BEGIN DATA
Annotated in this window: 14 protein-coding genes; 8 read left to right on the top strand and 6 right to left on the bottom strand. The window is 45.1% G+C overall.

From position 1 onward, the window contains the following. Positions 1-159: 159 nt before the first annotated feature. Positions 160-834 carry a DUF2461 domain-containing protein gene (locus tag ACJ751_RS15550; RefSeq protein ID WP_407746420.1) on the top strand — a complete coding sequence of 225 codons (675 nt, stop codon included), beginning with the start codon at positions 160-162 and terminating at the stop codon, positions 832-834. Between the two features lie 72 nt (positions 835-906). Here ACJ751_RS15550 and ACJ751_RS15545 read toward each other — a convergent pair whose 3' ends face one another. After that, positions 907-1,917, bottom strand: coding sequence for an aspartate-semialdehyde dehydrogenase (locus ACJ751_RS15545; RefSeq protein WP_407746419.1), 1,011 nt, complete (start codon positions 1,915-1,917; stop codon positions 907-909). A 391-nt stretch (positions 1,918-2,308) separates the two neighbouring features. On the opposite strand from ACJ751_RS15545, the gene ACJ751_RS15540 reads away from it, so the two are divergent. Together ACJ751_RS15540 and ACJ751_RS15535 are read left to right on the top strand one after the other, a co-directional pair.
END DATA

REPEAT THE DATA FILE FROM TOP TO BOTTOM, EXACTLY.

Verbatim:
Annotated in this window: 14 protein-coding genes; 8 read left to right on the top strand and 6 right to left on the bottom strand. The window is 45.1% G+C overall.

From position 1 onward, the window contains the following. Positions 1-159: 159 nt before the first annotated feature. Positions 160-834 carry a DUF2461 domain-containing protein gene (locus tag ACJ751_RS15550; RefSeq protein ID WP_407746420.1) on the top strand — a complete coding sequence of 225 codons (675 nt, stop codon included), beginning with the start codon at positions 160-162 and terminating at the stop codon, positions 832-834. Between the two features lie 72 nt (positions 835-906). Here ACJ751_RS15550 and ACJ751_RS15545 read toward each other — a convergent pair whose 3' ends face one another. After that, positions 907-1,917, bottom strand: coding sequence for an aspartate-semialdehyde dehydrogenase (locus ACJ751_RS15545; RefSeq protein WP_407746419.1), 1,011 nt, complete (start codon positions 1,915-1,917; stop codon positions 907-909). A 391-nt stretch (positions 1,918-2,308) separates the two neighbouring features. On the opposite strand from ACJ751_RS15545, the gene ACJ751_RS15540 reads away from it, so the two are divergent. Together ACJ751_RS15540 and ACJ751_RS15535 are read left to right on the top strand one after the other, a co-directional pair.